SACRAMENTO -- For most of her childhood, Connie Vang had no idea why she was in America.
Then, at age 14, the Sanger High School student found out. She attended the filming of a documentary depicting the plight of the Hmong people, many of whom who came here after helping the United States fight communism in Laos and Vietnam in the 1960s and 1970s.
"That was the first time I ever learned about the reason why the Hmong people are here," said Vang, now 18.
Fighting back tears, Vang shared the story with state lawmakers Wednesday as she successfully urged them to pass a bill that would require California to include Hmong history in school text books.
Assembly Bill 2064, by Assembly Member Juan Arambula, D-Fresno, would mandate teaching of the so-called "secret war" in Laos, the role of Southeast Asians in the war, and the "refugee/immigrant/new American experience."
As Vang told it, Hmong children living in California today know little about their heritage.
Their parents, many of whom are refugees, don't like to talk about their painful pasts. Children struggle with their identities.
"For the first 14 years of my life I was disconnected from my culture," Vang said. "I did not know anything about it."
The bill passed its first test Wednesday, clearing the Assembly Education Committee on a 6-0 vote. On hand were about 20 veterans of the secret war who live in Fresno and Sacramento. In full uniform, they stood to attention when asked whether they support the bill.
Fresno City Council President Blong Xiong, California's first Hmong city council member, spoke in favor, saying that the veterans' stories "need to be told."
The committee's three Republicans abstained. They worried the bill would encourage other groups to seek special recognition in textbooks, burdening schools.
"We're just trying to teach the basics to get our high school exit exams passed," said Bob Huff, R-Diamond Bar.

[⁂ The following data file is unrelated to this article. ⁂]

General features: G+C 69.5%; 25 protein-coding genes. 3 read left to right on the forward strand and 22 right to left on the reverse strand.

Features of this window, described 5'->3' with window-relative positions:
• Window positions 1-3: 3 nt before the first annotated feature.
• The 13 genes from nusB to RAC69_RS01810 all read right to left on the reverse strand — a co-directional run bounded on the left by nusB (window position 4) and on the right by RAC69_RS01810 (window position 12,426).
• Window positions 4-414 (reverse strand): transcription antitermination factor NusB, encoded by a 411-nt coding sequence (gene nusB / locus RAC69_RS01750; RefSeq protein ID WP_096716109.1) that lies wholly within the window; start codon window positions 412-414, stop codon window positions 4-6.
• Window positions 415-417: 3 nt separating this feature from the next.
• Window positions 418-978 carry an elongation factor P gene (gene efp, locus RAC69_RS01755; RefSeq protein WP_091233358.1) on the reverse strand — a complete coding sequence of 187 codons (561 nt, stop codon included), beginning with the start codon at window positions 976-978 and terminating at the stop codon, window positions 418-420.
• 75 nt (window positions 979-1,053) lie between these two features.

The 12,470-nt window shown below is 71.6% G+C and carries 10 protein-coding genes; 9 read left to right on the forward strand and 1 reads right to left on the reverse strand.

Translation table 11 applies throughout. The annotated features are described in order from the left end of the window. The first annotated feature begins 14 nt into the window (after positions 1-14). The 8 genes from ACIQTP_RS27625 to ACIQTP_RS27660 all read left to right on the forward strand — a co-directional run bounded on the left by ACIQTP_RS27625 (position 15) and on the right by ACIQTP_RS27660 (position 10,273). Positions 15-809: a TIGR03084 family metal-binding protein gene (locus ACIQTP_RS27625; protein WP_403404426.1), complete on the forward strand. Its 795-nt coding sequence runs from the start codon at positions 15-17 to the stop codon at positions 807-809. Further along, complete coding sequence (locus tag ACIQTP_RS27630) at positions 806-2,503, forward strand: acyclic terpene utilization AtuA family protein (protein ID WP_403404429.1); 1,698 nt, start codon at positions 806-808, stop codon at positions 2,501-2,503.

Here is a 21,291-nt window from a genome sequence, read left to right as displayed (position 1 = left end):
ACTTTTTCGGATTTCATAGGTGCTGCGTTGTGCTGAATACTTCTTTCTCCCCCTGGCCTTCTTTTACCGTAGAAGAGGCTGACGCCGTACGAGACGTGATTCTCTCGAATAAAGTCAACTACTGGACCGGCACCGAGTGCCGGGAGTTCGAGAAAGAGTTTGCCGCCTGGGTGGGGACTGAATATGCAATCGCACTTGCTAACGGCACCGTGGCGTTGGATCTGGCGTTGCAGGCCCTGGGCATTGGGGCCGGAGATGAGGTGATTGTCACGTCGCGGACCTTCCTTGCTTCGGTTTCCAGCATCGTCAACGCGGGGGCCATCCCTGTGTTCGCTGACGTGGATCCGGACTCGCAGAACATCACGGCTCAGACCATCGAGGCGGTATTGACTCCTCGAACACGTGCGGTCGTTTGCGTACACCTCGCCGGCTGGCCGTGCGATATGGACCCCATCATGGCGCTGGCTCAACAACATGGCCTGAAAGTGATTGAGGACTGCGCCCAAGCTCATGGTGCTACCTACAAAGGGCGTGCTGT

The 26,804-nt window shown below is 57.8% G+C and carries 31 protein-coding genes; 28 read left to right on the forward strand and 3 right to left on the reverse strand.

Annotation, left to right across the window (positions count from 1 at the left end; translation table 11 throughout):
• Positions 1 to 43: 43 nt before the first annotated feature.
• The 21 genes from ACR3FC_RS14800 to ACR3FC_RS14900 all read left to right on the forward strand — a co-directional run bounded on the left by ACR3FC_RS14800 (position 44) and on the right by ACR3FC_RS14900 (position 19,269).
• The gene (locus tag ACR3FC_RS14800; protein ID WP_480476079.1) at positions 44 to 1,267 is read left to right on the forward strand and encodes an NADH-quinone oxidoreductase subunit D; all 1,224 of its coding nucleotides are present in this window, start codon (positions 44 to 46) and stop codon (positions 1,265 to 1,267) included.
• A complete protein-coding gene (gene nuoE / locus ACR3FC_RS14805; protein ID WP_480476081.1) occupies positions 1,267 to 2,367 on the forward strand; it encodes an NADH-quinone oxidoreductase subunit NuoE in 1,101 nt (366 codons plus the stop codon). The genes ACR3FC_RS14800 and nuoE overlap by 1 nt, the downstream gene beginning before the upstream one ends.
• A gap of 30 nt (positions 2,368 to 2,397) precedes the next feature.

Last year, lawmakers passed a bill, later vetoed by Gov. Schwarzenegger, that would prohibit schools from using textbooks that disparage gays.
This year, Democrats have introduced a bill, AB 1863, that encourages schools to recognize the role of Italian Americans in California history.
Another bill, AB 2034, calls for instruction on American Indians and their "tribal and sovereign governments and their relationship with the California state government."
The governor has not taken a position on any of the bills.
The Hmong bill comes five years after lawmakers approved legislation to "encourage" teaching of Hmong history.
Arambula said the next step is to require such instruction so that all Californians are aware of the Hmong story.
"Many thousands of individuals ... lost their lives," he said. "Entire families were decimated in support of American policy."
Fresno Unified School District began teaching Hmong history this year, using handouts and the "Hmong Voices" film -- the documentary Vang watched being filmed four years ago.
Doua Vu, a Hmong refugee who works at Fresno Unified, developed the curriculum.
The project was launched in response to a series of Hmong teen suicides in the late 1990s that Vu partly blamed on the identify crisis suffered by many American-born Hmong.
Vu encouraged Arambula to introduce this year's bill to spread the teaching across the state.
"Other districts throughout California, they are missing out on this," she said.